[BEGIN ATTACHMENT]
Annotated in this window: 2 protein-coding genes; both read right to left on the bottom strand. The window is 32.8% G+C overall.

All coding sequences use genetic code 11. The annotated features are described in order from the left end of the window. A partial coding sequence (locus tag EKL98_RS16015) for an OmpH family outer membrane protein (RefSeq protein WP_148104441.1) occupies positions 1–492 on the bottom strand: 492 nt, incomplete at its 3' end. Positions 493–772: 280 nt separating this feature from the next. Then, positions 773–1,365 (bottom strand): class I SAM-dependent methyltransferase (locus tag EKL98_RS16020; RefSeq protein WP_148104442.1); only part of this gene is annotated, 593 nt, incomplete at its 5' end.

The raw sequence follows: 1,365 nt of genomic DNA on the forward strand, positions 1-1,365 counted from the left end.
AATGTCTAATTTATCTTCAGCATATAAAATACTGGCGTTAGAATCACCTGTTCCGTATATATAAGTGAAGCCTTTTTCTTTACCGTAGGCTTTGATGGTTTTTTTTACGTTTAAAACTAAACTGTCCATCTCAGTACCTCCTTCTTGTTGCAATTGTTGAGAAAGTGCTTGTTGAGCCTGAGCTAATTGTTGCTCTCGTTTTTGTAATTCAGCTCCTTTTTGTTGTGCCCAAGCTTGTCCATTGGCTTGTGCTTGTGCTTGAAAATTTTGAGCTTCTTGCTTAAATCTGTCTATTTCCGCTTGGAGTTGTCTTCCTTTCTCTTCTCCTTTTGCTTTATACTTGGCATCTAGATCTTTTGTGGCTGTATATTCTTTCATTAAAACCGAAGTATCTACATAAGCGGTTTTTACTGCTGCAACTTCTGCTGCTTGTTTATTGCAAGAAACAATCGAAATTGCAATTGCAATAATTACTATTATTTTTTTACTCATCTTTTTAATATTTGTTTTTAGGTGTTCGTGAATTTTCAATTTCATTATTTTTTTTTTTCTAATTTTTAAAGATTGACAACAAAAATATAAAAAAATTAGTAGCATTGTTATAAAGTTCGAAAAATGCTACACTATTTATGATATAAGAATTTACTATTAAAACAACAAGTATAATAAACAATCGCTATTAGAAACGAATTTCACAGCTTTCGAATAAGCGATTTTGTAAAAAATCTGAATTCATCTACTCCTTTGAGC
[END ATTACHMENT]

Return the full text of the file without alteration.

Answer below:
Annotated in this window: 2 protein-coding genes; both read right to left on the bottom strand. The window is 32.8% G+C overall.

All coding sequences use genetic code 11. The annotated features are described in order from the left end of the window. A partial coding sequence (locus tag EKL98_RS16015) for an OmpH family outer membrane protein (RefSeq protein WP_148104441.1) occupies positions 1–492 on the bottom strand: 492 nt, incomplete at its 3' end. Positions 493–772: 280 nt separating this feature from the next. Then, positions 773–1,365 (bottom strand): class I SAM-dependent methyltransferase (locus tag EKL98_RS16020; RefSeq protein WP_148104442.1); only part of this gene is annotated, 593 nt, incomplete at its 5' end.

The raw sequence follows: 1,365 nt of genomic DNA on the forward strand, positions 1-1,365 counted from the left end.
AATGTCTAATTTATCTTCAGCATATAAAATACTGGCGTTAGAATCACCTGTTCCGTATATATAAGTGAAGCCTTTTTCTTTACCGTAGGCTTTGATGGTTTTTTTTACGTTTAAAACTAAACTGTCCATCTCAGTACCTCCTTCTTGTTGCAATTGTTGAGAAAGTGCTTGTTGAGCCTGAGCTAATTGTTGCTCTCGTTTTTGTAATTCAGCTCCTTTTTGTTGTGCCCAAGCTTGTCCATTGGCTTGTGCTTGTGCTTGAAAATTTTGAGCTTCTTGCTTAAATCTGTCTATTTCCGCTTGGAGTTGTCTTCCTTTCTCTTCTCCTTTTGCTTTATACTTGGCATCTAGATCTTTTGTGGCTGTATATTCTTTCATTAAAACCGAAGTATCTACATAAGCGGTTTTTACTGCTGCAACTTCTGCTGCTTGTTTATTGCAAGAAACAATCGAAATTGCAATTGCAATAATTACTATTATTTTTTTACTCATCTTTTTAATATTTGTTTTTAGGTGTTCGTGAATTTTCAATTTCATTATTTTTTTTTTTCTAATTTTTAAAGATTGACAACAAAAATATAAAAAAATTAGTAGCATTGTTATAAAGTTCGAAAAATGCTACACTATTTATGATATAAGAATTTACTATTAAAACAACAAGTATAATAAACAATCGCTATTAGAAACGAATTTCACAGCTTTCGAATAAGCGATTTTGTAAAAAATCTGAATTCATCTACTCCTTTGAGC